How Lucid Dreaming Works

If you could fly, where would you go? Many lucid dreamers report dreams of flight.
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If you could control your dreams, what would you do? Grow wings and fly, talk to God, travel to ancient Rome, dine with Marilyn Monroe, open opera season at the Met? Instead, we dream of showing up naked at work or falling or getting lost. But there's one type that offers the promise of control: lucid dreams.

When you dream, you generally don't know you're dreaming. The events of a dream feel real, regardless of how fantastic they may be. You awaken and wonder how those ideas even came to be inside your head. What do they mean?


In a lucid dream, you're aware that you're dreaming. There's a moment of clarity where you realize that you don't, in fact, have wings, and that you can't possibly be having dinner with Marilyn Monroe, because she's dead.

Lucid dreaming is somewhat controversial because it sounds "New Age-y," like reading crystals or undergoing color light therapy -- things not everyone believes in. There's science behind lucid dreaming, though. One study monitored subjects with electroencephalograms (EEGs -- a test of the electrical brain activity) as they slept. The participants motioned with their eyelids when they were in the middle of a lucid dream. The EEGs confirmed that they were in REM sleep while they signaled their lucid dream state [source: LaBerge]. The fact that people can have lucid dreams isn't under dispute. The question is whether or not people can control their dreams. Some scientists claim an enthusiastic yes, while others dismiss it as nonsense.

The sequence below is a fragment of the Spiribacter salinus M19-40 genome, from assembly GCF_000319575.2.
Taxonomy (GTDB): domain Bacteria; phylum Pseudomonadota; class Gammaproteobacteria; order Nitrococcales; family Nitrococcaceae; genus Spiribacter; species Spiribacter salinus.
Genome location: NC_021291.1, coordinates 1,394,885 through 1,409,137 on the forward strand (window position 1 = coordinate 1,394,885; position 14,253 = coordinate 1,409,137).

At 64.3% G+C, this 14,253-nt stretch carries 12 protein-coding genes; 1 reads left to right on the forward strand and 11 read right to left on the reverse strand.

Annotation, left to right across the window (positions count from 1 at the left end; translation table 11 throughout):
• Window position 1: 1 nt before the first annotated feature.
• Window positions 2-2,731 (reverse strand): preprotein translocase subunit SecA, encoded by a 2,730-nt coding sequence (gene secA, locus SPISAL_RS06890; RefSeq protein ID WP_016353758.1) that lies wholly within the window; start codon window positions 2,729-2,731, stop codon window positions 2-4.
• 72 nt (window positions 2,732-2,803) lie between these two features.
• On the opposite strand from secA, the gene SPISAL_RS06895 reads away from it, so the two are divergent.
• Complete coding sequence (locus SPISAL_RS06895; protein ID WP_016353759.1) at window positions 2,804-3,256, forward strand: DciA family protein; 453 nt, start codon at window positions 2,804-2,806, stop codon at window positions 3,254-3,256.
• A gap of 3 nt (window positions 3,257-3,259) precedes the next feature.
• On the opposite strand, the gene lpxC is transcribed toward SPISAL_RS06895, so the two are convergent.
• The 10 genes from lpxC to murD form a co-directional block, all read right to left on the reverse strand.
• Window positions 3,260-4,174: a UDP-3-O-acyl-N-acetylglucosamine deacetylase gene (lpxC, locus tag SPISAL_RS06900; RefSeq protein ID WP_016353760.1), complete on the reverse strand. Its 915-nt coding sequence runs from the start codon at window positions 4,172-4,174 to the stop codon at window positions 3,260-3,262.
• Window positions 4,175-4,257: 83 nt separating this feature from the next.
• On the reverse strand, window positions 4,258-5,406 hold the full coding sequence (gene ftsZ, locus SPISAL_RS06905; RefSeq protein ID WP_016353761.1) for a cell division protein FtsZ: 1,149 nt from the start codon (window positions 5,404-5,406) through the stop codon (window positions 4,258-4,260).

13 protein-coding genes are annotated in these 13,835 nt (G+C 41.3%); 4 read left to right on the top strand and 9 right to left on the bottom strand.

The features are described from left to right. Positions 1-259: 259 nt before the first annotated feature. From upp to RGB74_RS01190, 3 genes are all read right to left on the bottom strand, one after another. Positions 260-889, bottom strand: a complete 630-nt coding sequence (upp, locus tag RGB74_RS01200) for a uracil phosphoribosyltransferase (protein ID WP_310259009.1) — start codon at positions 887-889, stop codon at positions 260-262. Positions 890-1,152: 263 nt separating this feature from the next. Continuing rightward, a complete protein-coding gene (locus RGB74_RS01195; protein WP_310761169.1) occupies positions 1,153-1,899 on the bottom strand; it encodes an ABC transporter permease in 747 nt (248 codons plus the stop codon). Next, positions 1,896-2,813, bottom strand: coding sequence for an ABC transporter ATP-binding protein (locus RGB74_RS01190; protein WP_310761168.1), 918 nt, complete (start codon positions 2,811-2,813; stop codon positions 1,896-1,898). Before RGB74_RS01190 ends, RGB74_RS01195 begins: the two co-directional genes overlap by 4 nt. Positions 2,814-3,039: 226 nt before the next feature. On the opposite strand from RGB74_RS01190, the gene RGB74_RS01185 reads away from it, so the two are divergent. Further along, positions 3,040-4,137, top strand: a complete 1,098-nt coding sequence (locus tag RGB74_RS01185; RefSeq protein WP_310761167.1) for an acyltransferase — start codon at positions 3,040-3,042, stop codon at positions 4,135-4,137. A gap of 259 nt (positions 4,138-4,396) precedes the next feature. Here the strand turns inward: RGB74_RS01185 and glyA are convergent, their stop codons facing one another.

So how does it work? In this article, we're going to investigate lucid dreams. We'll explore both the science and the fantastic, and we'll find out how to put you in control.


Background of Lucid Dreams

Aristotle wrote about lucid dreaming -- when he wasn't busy with metaphysics.
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Dreams have been of paramount importance to cultures throughout the ages. Native Americans viewed dreams as portals to the spirit world, paths to prophecy and quests. The Aborigines refer to the stories of the world's very beginning as their dreamings.

Lucid dreaming isn't new, either. Aristotle may have been the first to write about lucid dreaming, although he didn't have a term for it. And some Tibetan Buddhists have been practicing something like lucid dreaming for a very long time: dream yoga.


The objective of dream yoga is to probe your consciousness and bring you to a constant state of awareness. A big part of the belief system of Buddhism is recognizing the world for what it is, free from illusion. A lucid dreamer recognizes the dream world for what it is -- a dream. As you're dreaming, you follow along the winding pathways of your own mind, making discoveries about the way you think and the obstacles your mind puts in the way of achieving clarity. Mystics have their own name for this altered state of consciousness: nondual awareness.

Yoga can bring about a new kind of awareness.
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A Dutch psychiatrist named Frederik van Eeden came up with the term for lucid dreams in 1913. He claimed that there are nine well-defined types of dreams in all, including ordinary, symbolic and vivid dreams. He recorded several of his own lucid dreams, and his thoughts during them and upon awakening. He remarked that they often involved flying. Many lucid dreamers report pleasurable erotic dreams -- though van Eeden missed out.